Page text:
Feels good to have the power back on, doesn’t it?
Your elation may be different than the one I’m about to share, but this scene in front of our family refrigerator may help you remember the joy you experienced when power returned after the April 19th heavyweight snowstorm wreaked mayhem across the county.
“Hey, guys!” My nine-year-old cheered. “The light in the refrigerator is on! And the milk! It’s cold! It’s really, really cold!”
Many things can be said about the widespread, long-lasting power outage, but first let’s thank the crews who tirelessly worked to restore what we all wanted—power.
It’s true. We want power.
Our want for power (and comfort) is an underlying theme in both the gospel reading and the epistle lesson for this past Sunday, April 24th. Both John 20 and Acts 5 speak to our human nature of wanting to call the shots and having it our way. In John 20, the disciple Thomas wants to see—and understand—the risen Christ on his terms with his criteria. He seeks power on his terms.
In Acts 5, the apostles have been commissioned to share the Good News of the gospel of Jesus Christ yet meet opposition. The power problem they experience is one where they don’t have any! They are at the whim of the religious powermongers of the day. These religious leaders have thrown Jesus’ elite into a public jail because these upstart, marginalized preachers and their liberating messages of eternal life through the Son of God are not kosher with The Establishment.
These are parallel stories of the haves-nots in the face of the haves.
We can relate. We did not have power. We wanted power. Specifically, we wanted power back.
A strong Easter message rises here. As we move further into this new Christian season of Spring and a redeemed life made available to us not by our power but Jesus’, let’s be reminded of what Thomas and his peers experienced—the risen Christ among them. These once frightened and now faithful followers didn’t just experience their leader and friend who had moved from death-to-life out of his love for them; they shared his death-to-life love not to some but to all of us. Think about it. Their ministry directly impacts our ministry moments today.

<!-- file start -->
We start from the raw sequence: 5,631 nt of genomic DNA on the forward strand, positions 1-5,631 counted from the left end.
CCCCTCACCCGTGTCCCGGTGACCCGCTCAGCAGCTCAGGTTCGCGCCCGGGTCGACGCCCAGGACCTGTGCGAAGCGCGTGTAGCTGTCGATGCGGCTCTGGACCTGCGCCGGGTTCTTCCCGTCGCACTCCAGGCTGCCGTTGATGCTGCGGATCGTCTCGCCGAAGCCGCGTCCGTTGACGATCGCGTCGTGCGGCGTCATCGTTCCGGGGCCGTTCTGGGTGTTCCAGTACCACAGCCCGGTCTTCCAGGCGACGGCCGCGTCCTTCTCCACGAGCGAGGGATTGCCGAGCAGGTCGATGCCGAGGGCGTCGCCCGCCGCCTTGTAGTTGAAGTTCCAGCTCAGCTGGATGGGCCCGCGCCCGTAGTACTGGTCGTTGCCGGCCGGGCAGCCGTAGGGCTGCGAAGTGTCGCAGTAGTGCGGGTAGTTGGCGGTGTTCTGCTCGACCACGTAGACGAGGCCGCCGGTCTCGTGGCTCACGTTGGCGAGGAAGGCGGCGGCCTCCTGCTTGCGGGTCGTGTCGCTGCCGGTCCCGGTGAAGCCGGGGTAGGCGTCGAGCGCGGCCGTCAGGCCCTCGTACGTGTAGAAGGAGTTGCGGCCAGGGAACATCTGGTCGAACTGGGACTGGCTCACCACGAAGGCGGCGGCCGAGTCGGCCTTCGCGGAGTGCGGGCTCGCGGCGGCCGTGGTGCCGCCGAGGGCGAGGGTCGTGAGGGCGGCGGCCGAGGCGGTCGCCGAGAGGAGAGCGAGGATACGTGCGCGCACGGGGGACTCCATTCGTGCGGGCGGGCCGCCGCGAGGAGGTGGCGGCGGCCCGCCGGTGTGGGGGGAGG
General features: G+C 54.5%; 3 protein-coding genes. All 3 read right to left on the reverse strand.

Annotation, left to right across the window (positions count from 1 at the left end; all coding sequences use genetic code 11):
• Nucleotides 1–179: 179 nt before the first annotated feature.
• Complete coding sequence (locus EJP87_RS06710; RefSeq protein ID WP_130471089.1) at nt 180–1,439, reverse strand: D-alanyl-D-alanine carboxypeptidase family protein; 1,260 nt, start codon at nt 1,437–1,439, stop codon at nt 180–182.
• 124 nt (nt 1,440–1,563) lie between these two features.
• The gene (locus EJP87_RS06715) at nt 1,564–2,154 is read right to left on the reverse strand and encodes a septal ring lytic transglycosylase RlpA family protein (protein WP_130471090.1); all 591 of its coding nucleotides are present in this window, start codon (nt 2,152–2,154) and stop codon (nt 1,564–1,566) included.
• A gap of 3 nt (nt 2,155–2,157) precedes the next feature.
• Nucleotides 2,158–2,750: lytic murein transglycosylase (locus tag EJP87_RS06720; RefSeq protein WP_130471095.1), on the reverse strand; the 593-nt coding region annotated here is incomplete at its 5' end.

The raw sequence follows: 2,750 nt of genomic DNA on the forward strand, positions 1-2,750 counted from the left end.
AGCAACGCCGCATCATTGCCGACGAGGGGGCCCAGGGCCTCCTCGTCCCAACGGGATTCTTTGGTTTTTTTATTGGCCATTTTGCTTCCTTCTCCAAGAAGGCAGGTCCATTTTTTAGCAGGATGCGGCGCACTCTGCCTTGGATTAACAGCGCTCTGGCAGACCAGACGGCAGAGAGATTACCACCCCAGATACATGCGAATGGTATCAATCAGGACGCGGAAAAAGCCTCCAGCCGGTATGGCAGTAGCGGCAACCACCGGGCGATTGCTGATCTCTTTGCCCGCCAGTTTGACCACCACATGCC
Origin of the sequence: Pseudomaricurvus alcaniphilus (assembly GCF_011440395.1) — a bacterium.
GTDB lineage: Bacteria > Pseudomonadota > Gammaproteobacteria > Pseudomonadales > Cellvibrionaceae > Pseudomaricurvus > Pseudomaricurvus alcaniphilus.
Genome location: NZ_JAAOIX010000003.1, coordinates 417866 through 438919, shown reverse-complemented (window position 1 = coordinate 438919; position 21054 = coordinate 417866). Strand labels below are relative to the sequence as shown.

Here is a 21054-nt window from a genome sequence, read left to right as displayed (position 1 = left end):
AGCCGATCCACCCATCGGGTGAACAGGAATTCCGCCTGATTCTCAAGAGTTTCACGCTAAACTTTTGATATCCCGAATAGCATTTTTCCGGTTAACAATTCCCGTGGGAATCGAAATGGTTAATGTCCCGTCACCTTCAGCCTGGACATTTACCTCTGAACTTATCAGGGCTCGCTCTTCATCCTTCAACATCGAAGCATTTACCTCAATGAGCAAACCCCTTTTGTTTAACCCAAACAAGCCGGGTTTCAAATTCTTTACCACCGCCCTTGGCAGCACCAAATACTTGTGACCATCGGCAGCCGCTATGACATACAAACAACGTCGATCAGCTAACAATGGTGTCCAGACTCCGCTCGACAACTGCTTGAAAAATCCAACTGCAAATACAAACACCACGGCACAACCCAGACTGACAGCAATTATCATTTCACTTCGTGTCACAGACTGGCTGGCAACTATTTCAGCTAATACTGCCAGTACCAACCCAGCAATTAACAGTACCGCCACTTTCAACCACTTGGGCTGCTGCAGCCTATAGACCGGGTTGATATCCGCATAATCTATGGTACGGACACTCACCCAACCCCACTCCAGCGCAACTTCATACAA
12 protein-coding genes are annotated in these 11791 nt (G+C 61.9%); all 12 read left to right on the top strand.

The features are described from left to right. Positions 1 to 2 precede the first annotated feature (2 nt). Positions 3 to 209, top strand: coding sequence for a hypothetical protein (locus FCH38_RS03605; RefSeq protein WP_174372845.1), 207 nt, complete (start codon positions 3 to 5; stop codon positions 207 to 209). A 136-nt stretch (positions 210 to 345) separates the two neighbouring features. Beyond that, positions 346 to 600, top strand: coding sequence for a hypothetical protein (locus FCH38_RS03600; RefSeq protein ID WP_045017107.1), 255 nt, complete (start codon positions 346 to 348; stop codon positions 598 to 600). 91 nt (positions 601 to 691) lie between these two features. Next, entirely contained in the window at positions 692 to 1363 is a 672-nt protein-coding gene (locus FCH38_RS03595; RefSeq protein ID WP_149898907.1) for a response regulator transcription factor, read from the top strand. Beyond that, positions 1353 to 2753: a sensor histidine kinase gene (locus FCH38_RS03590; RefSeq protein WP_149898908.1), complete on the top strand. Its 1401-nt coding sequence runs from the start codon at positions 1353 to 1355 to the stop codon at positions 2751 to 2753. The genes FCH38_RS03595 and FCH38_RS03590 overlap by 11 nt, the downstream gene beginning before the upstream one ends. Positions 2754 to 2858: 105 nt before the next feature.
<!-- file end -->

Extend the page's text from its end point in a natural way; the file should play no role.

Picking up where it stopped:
We can experience Jesus’ power today when we realize this humble truth: we don’t have power. Everything we do—everything we say—isn’t our doing. It isn’t our power. It’s Christ’s.
A great story illustrates this. A remarkable Christian Education director was stymied. She was really stuck. Had her back been up against a wall she might have considered that a good thing. (At least it would have held her up.) But she didn’t even have a wall.
She came to me with a low, quiet voice, a voice that revealed to both of us that she knew who she was. With a voice of half resignation and half frustration, she said what we all need to hear as Easter lives in us. “I don’t have it. This has to all be God.”
You likely know how the next page in this story goes. God did have it. And God took it. And God ran with it.
And it was good.
Power outages? Yes, hello, we want to be comfortable. When sharing the gospel of Jesus Christ, we also want to experience more success and far less strain. I get it. We all get it! But let’s get what Jesus is saying when we don’t have power. In my heart (and perhaps in yours, too), you have heard Jesus share these words. “I have you. I have this. Don’t trust yourself. Trust me.”
Cold milk in a refrigerator is a good thing. Having a Savior with all the power? Well, now, that’s a bazillion times better, isn’t it?